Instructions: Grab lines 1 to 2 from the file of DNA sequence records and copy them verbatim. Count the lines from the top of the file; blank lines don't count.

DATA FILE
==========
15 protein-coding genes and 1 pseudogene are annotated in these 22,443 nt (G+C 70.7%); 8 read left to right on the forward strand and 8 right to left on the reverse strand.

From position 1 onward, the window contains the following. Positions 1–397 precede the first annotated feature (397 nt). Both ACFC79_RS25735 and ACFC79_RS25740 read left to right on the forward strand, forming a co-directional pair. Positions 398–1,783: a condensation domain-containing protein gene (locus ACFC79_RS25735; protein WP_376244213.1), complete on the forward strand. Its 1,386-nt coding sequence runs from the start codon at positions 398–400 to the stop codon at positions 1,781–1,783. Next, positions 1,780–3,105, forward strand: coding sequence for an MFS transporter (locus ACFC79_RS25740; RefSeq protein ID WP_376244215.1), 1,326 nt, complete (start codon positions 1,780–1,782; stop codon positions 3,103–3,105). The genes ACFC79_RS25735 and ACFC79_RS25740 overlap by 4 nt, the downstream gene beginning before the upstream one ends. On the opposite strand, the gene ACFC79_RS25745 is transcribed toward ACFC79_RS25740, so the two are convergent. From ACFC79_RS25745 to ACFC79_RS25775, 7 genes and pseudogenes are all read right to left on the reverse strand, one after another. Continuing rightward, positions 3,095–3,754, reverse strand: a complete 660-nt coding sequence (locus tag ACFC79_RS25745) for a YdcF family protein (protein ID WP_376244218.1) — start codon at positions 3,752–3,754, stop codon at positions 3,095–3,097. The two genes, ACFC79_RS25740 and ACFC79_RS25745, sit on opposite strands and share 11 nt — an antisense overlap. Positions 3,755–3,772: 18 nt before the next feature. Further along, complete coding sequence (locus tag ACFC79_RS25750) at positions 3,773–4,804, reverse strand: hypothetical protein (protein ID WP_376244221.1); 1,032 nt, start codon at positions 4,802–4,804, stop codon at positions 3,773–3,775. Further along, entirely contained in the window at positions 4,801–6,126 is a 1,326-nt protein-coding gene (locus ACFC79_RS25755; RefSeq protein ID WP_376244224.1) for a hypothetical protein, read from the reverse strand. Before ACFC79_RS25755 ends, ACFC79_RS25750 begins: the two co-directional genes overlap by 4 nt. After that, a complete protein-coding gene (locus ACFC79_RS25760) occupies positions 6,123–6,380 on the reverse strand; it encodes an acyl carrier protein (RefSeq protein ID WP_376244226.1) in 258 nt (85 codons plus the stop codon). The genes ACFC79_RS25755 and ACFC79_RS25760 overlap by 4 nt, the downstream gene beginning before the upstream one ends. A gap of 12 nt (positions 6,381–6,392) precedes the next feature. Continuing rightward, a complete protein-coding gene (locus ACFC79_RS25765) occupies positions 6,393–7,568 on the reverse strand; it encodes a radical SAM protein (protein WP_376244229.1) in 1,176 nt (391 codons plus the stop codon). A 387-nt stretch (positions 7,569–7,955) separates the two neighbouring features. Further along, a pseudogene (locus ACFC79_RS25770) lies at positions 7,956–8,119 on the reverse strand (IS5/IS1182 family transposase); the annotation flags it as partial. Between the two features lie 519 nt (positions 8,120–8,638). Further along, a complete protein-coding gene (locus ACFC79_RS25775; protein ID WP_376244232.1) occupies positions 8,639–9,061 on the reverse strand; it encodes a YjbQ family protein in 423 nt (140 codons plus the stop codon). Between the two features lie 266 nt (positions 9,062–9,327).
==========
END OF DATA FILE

15 protein-coding genes and 1 pseudogene are annotated in these 22,443 nt (G+C 70.7%); 8 read left to right on the forward strand and 8 right to left on the reverse strand.

From position 1 onward, the window contains the following. Positions 1–397 precede the first annotated feature (397 nt). Both ACFC79_RS25735 and ACFC79_RS25740 read left to right on the forward strand, forming a co-directional pair. Positions 398–1,783: a condensation domain-containing protein gene (locus ACFC79_RS25735; protein WP_376244213.1), complete on the forward strand. Its 1,386-nt coding sequence runs from the start codon at positions 398–400 to the stop codon at positions 1,781–1,783. Next, positions 1,780–3,105, forward strand: coding sequence for an MFS transporter (locus ACFC79_RS25740; RefSeq protein ID WP_376244215.1), 1,326 nt, complete (start codon positions 1,780–1,782; stop codon positions 3,103–3,105). The genes ACFC79_RS25735 and ACFC79_RS25740 overlap by 4 nt, the downstream gene beginning before the upstream one ends. On the opposite strand, the gene ACFC79_RS25745 is transcribed toward ACFC79_RS25740, so the two are convergent. From ACFC79_RS25745 to ACFC79_RS25775, 7 genes and pseudogenes are all read right to left on the reverse strand, one after another. Continuing rightward, positions 3,095–3,754, reverse strand: a complete 660-nt coding sequence (locus tag ACFC79_RS25745) for a YdcF family protein (protein ID WP_376244218.1) — start codon at positions 3,752–3,754, stop codon at positions 3,095–3,097. The two genes, ACFC79_RS25740 and ACFC79_RS25745, sit on opposite strands and share 11 nt — an antisense overlap. Positions 3,755–3,772: 18 nt before the next feature. Further along, complete coding sequence (locus tag ACFC79_RS25750) at positions 3,773–4,804, reverse strand: hypothetical protein (protein ID WP_376244221.1); 1,032 nt, start codon at positions 4,802–4,804, stop codon at positions 3,773–3,775. Further along, entirely contained in the window at positions 4,801–6,126 is a 1,326-nt protein-coding gene (locus ACFC79_RS25755; RefSeq protein ID WP_376244224.1) for a hypothetical protein, read from the reverse strand. Before ACFC79_RS25755 ends, ACFC79_RS25750 begins: the two co-directional genes overlap by 4 nt. After that, a complete protein-coding gene (locus ACFC79_RS25760) occupies positions 6,123–6,380 on the reverse strand; it encodes an acyl carrier protein (RefSeq protein ID WP_376244226.1) in 258 nt (85 codons plus the stop codon). The genes ACFC79_RS25755 and ACFC79_RS25760 overlap by 4 nt, the downstream gene beginning before the upstream one ends. A gap of 12 nt (positions 6,381–6,392) precedes the next feature. Continuing rightward, a complete protein-coding gene (locus ACFC79_RS25765) occupies positions 6,393–7,568 on the reverse strand; it encodes a radical SAM protein (protein WP_376244229.1) in 1,176 nt (391 codons plus the stop codon). A 387-nt stretch (positions 7,569–7,955) separates the two neighbouring features. Further along, a pseudogene (locus ACFC79_RS25770) lies at positions 7,956–8,119 on the reverse strand (IS5/IS1182 family transposase); the annotation flags it as partial. Between the two features lie 519 nt (positions 8,120–8,638). Further along, a complete protein-coding gene (locus ACFC79_RS25775; protein ID WP_376244232.1) occupies positions 8,639–9,061 on the reverse strand; it encodes a YjbQ family protein in 423 nt (140 codons plus the stop codon). Between the two features lie 266 nt (positions 9,062–9,327).